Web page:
Plants that catch and feed upon animals exert a strange fascination of their own. The mobile tentacles of the Sundews, the snapping lobes of the Venus Fly Trap and the slippery, baited pitfalls of the Pitcher Plants provide the stuff of which science fiction is made. Yet far from being fantasy, these extraordinary organisms are fact, and this book explores in depth the astonishingly subtle manner in which each type of trap entices, catches, and digests its prey.
The author focuses on some fifty species, using photographs, line drawings, and diagrams to illustrate their peculiarities. He takes us from his own climate to the mountains of Borneo, through the bushlands of Australia, to the swamps of the Amazon forest. We find plants whose traps catch only microscopic animals, and others that may trap small reptiles, mammals and even birds.
In addition to its spectacular photographs, other important features are the book's world-wide coverage of carnivorous plants and its comprehensive chapters on cultivation of the various groups.
Carnivorous Plants will appeal to botanists and zoologists and to the numerous enthusiasts who will find a good many of these intriguing plants easy to grow indoors.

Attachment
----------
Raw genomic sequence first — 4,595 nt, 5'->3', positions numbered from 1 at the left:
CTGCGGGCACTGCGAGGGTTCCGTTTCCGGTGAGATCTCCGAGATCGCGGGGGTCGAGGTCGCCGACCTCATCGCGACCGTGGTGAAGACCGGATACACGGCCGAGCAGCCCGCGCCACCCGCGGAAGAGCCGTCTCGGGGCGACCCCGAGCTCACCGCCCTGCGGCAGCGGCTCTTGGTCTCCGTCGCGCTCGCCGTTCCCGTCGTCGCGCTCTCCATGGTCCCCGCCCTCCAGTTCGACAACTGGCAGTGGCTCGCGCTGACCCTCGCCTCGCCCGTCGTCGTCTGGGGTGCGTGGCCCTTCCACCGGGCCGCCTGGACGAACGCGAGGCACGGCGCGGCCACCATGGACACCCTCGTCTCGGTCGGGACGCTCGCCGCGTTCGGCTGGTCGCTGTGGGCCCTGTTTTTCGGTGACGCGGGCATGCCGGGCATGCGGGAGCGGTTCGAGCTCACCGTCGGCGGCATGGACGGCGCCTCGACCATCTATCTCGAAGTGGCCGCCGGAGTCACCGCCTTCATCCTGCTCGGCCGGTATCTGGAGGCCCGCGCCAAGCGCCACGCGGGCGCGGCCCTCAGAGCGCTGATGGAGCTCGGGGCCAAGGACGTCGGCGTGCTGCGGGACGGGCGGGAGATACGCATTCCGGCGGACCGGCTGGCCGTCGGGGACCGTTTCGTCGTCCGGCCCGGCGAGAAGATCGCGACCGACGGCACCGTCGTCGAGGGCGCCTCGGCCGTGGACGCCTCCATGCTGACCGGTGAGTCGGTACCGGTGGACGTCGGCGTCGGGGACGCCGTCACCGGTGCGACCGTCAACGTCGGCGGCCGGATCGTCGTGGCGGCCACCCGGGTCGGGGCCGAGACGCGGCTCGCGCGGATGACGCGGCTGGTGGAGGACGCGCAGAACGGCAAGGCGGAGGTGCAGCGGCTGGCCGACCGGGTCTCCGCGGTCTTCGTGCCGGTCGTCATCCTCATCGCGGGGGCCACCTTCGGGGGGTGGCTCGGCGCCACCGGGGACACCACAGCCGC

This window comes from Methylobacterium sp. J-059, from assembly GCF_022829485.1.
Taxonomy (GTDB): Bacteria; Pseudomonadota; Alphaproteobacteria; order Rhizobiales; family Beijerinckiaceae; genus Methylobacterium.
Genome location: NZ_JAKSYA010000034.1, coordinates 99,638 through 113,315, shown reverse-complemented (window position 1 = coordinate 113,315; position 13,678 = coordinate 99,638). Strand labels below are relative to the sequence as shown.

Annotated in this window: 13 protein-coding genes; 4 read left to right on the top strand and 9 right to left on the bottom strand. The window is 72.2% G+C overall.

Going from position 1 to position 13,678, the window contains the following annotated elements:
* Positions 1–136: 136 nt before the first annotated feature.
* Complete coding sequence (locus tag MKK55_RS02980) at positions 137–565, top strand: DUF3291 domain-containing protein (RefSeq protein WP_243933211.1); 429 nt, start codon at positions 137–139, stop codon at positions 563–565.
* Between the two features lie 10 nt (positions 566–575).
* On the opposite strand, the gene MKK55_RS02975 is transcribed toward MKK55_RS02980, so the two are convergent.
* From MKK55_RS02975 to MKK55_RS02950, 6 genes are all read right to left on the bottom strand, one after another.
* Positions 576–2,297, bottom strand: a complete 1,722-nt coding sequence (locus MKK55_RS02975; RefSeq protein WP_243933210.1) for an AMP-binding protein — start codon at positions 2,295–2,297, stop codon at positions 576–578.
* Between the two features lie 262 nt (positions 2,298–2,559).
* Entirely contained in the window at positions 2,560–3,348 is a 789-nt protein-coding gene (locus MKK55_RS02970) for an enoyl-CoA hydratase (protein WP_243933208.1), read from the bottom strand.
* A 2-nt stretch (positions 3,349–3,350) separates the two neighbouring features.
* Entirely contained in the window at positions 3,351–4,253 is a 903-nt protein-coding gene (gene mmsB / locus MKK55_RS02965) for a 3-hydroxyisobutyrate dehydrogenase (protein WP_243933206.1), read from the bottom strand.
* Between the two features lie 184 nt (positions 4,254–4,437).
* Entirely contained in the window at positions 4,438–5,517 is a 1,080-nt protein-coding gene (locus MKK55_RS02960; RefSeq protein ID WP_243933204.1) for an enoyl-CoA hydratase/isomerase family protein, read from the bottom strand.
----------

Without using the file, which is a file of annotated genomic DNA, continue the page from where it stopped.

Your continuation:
"Adrian Slack, a landscape architect... owns one of the world's largest collections of carnivorous plants... Exquisite photographs by Jane Gate supplement the fascinating details of Mr. Slack's text, which includes a section on how to grow carnivorous plants."
- Jane E. Brody, The New York Times
"Adrian Slack's book, Carnivorous Plants, is the best general survey book for a popular audience published to date. The author writes with clarity and an engaging style and successfully presents many interesting details without overwhelming the lay reader. The book contains a detailed section on cultivation, a list of sources, and a helpful glossary. It is written in nontechnical language, insofar as possible, but the professional botanist and horticulturist will also benefit from it."
- Donald E. Schnell, Horticulture
"This book has the most beautiful illustrations of carnivorous plants that I have ever seen."
- Carroll E. Wood, Jr., Curator and Professor of Biology, TheArnold Arboretum of Harvard University